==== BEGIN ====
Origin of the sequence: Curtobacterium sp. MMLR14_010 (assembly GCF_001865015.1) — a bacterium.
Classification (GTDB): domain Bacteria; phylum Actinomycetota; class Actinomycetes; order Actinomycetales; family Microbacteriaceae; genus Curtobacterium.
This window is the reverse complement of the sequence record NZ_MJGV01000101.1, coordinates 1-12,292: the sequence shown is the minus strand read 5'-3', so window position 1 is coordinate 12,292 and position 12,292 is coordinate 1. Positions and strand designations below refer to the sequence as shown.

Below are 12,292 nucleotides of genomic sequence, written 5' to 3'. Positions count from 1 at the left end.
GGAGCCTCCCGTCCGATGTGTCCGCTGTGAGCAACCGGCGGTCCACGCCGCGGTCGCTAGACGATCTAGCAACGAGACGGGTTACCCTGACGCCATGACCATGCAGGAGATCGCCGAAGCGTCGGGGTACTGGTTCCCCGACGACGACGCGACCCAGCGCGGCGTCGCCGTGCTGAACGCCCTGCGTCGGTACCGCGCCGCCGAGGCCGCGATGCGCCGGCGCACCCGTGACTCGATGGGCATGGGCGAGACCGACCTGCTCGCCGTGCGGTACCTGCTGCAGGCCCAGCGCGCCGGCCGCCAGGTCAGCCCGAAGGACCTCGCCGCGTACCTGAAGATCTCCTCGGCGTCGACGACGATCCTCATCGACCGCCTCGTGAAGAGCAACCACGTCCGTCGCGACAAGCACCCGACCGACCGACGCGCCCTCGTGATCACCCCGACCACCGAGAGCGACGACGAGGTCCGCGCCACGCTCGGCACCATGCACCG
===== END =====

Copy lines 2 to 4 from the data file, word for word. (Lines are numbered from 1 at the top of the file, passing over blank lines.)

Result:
Classification (GTDB): domain Bacteria; phylum Actinomycetota; class Actinomycetes; order Actinomycetales; family Microbacteriaceae; genus Curtobacterium.
This window is the reverse complement of the sequence record NZ_MJGV01000101.1, coordinates 1-12,292: the sequence shown is the minus strand read 5'-3', so window position 1 is coordinate 12,292 and position 12,292 is coordinate 1. Positions and strand designations below refer to the sequence as shown.

Below are 12,292 nucleotides of genomic sequence, written 5' to 3'. Positions count from 1 at the left end.